The Democratic Party’s donkey is a beyond senile, one-legged donkey with several incurable, fatal diseases. Yet, the pro-Sanders left, after being overruled by the party elite, loses little sleep as the blue continuously dims. While much of the youth now collectively rejects party politics, the collapse of the Democratic Party’s aged brand of neoliberalism has created a unique rift — an opportunity — for the people’s left to seize the future of the party’s soul.
When I walked into my first Democratic Party meeting, my initial observation was that the average age must have been over 50, so when my small coalition of college students begged the party to respect the youth, the future of the party, we were met with a disrespectful tone: “Maybe we would care more if they actually voted.” Fortunately, a few weeks ago, the pro-Sanders left, eager to change the status quo, showed up in waves all across the California Democratic Party’s Assembly District Election Meetings.
I witnessed incredible history being made in San Jose’s District 28 caucus as a candidate slate entirely crafted by disgruntled, political outsiders competed and won against a slate endorsed by every level of the local party. I watched as community activists in casual jeans took on the well connected and uninspiring candidates of expensive suits and meaningless rhetoric. All the while, these activists were cheered on by an army of disruptive young progressives carrying around slates probably made on Microsoft Word 2004. Across the many caucuses in California, Sanders Democrats claimed a majority of the delegate seats — 650 of the 1,120 available seats and now have a serious shot at changing the state party’s platform and selecting the state party chair.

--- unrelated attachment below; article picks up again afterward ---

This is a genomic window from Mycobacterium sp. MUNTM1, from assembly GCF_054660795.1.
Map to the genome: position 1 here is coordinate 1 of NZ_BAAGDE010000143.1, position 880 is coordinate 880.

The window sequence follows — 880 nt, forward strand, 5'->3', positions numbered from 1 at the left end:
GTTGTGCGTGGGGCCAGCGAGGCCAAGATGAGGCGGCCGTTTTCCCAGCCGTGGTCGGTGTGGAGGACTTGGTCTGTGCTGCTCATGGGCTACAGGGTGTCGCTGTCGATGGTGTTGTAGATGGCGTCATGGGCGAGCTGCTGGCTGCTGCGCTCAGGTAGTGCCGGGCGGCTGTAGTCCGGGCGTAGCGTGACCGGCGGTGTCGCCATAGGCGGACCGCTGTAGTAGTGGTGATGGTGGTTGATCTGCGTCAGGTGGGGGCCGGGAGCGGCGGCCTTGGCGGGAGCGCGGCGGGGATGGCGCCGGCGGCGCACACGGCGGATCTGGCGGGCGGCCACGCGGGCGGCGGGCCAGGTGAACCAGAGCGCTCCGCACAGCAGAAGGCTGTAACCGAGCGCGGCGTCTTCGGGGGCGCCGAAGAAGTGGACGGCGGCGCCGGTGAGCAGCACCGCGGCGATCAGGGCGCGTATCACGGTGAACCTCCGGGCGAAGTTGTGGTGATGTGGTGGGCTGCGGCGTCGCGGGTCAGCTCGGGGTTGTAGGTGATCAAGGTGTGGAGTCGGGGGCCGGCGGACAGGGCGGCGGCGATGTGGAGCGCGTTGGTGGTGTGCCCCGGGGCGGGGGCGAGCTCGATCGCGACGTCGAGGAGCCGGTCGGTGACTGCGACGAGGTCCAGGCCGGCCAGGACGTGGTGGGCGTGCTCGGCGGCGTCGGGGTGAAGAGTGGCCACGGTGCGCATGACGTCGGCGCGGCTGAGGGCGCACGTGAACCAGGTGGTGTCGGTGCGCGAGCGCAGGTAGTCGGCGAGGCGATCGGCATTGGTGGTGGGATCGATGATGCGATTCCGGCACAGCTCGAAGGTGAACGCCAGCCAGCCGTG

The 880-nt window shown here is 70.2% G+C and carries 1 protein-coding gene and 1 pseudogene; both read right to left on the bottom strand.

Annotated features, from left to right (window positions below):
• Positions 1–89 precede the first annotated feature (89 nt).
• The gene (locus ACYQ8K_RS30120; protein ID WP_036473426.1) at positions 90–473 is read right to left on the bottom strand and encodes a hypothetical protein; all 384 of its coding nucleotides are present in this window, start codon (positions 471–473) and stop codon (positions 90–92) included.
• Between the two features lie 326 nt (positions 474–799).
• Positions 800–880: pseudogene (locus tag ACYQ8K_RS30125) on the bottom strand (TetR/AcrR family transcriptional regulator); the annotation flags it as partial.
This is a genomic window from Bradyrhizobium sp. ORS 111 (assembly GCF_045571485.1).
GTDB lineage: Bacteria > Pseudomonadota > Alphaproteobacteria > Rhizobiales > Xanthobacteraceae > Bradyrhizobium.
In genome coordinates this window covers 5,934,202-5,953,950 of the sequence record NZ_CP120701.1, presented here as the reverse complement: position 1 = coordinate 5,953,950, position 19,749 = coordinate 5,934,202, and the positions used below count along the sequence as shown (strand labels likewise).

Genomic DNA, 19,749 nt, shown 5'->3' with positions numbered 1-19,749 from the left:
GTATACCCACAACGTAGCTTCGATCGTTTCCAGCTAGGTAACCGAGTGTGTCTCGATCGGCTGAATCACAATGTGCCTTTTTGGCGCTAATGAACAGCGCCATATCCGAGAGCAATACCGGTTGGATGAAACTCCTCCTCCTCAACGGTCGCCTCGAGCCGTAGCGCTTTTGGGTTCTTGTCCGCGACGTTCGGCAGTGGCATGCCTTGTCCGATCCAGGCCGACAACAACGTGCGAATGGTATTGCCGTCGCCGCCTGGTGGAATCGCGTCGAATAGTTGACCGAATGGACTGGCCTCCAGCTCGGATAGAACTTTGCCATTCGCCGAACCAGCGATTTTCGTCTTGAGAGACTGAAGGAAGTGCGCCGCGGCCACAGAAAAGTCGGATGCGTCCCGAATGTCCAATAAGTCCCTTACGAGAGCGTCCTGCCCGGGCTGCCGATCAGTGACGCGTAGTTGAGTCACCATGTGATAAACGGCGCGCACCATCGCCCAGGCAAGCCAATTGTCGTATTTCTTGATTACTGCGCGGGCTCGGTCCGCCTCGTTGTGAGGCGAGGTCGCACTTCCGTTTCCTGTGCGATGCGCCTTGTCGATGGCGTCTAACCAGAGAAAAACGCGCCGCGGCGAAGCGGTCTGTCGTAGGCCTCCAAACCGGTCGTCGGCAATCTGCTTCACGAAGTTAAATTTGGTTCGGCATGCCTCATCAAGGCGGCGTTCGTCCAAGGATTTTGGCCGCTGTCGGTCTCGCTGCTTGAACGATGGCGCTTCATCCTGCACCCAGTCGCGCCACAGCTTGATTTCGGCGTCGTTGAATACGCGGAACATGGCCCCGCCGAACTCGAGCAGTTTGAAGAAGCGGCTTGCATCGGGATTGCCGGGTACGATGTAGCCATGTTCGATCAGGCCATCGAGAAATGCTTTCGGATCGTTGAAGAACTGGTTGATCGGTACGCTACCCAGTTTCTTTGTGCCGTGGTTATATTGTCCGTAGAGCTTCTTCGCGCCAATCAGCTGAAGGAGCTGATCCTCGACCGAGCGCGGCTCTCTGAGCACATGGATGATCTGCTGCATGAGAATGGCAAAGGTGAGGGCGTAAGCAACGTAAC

The success of this grassroots movement will require the youth of America, the only bloc which is comfortable with the word “socialism,” to take up figurative arms and develop a serious stake in the future of the party.
I am not calling upon the apathetic youth to suddenly declare themselves proud Democrats and to suddenly applaud the party’s moderate tone toward Wall Street, Israel, and universal healthcare, but we must be willing to join and participate in party politics in order to substantially change the country’s tone on such issues.
The immediacy of this movement must not be underestimated, as it will require the party to be reclaimed from the bottom-up; the left cannot simply anticipate the 2020 candidacy of a younger Bernie Sanders. The youth must be prepared to infiltrate, and perhaps its most significant test will be the 2018 midterms. Reclaiming the party will require young, far-left involvement to prevent a repeat of the 2014 midterms, whereby youth turnout fell to a 40-year historic trough of 19 percent.
Visualize the current Democratic Party as a seesaw; it must choose to either represent grassroots democracy or wealthy cocktail parties. During this identity crisis, whichever way it tilts will be entirely dependent upon how truly determined the youth are in reforming the only viable, somewhat left-wing party in America.
Within every movement for social and economic justice lies a commitment to inside and outside power. The African-American civil rights movement personifies this duality; while powerful demonstrations such as student-led sit-ins no doubt shifted the public narrative, the ultimate amalgamation of these efforts was realized through critical pieces of legislation. The daily anti-Trump protests demonstrate that the progressive youth is ready to berate the system, but they must be equally ready to accept the need for inside power only achievable by having trustworthy friends in positions of power.